Where can I find out more about Makaton? I have read about this elsewhere too.

 

Beau

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Hi Beau,

www.makaton.org looks like a good place to start. Do you have an inclusion team working within the EYDCP or LEA? They may run courses on Makaton in your area.

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Hi Beau

 

Makaton - there is a video presented by Dave Benson Philips with lots of nursery rhyms all the children enjoy actions to songs the makaton site mentioned above will tell you the title you can order it from whsmiths

 

the local speach theropist can be a mine of information with all aspects of communication not just speach but also the way the child is understanding and different ways to make yourself understood to the child.

 

monitor the times of his problem behaviour during the day see if a pattern emerges

 

what is he like after snack time? we have had two children in the last 12 months with challanging behavioural/ comunication problems both showed a big improvement once the parents changed their diets to "no e numbers" this may seem irrelivant but its worth a try and theres nothing to loose and I have worked with autistic and behavioural problems and seen the difference so many times over the years. after a week there may be a small change after a month it will be obvious if there is a link between his food and his behaviour.

 

The two children in our setting - the one child who is being assessed for autism changed from being withdrawn, no eye-contact extreme tantrums and restless in activities (he is still obviously showing autistic behaviour)but now he is calmer, more co-operative and makes eyecontact he has also more recently started to speak and keeps calling all the helpers "mum"

the other child would run around the group constanly taunting snatching toys and we where struggling but again the no e numbers slowed the irratic behaviour he would sit and focuse on activities and we could reason with him when he started to play up.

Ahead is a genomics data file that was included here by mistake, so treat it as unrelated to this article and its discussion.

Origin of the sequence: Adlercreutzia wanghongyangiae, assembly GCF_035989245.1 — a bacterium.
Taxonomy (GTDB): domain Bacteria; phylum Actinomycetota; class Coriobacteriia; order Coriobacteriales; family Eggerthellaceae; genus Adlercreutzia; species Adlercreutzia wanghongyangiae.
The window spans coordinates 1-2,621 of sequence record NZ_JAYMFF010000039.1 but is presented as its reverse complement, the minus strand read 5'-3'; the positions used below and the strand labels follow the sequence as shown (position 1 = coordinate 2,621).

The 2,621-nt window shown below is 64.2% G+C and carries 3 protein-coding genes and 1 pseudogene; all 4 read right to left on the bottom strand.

its not a magic cure but its definately worth suggesting to mum to try it (if she hasnt already?)

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Hi,

 

Thanks for all the useful info on Makaton. This is certainly something I will be looking into.

 

His Mum came into playgroup yesterday with the good news that following on from our discussions last week she returned to the Health Visitor and managed to persuade her to refer him to a Speech Therapist. The Health Visitor had previously told her that they wouldn't do anything until he started school, which I found incredible. When it comes to my children I have always been a great believer in speaking out loudly on their behalf. My son has had various problems over the years and action has only been taken when I've pushed for it to happen. I don't think its any consolation for a child to be told that something could've been done to help them years ago if someone had had the courage to speak out earlier. I would much rather kick up a fuss only to be told that theres nothing wrong than to sit back and worry without doing anything.

 

Sorry, got a bit carried away there! <_<

 

Beau

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Hi Beau -

You're quite right to get carried away! An early diagnosis of special needs can make all the difference, and a late or indifferent one can turn a temporary hitch into a permanent problem.

 

Let us know how the speech therapist gets on with your little boy - I'd be interested in trying to put together an article on the identification and resolution of problems in a nursery setting if I get time.

 

Regards, Steve.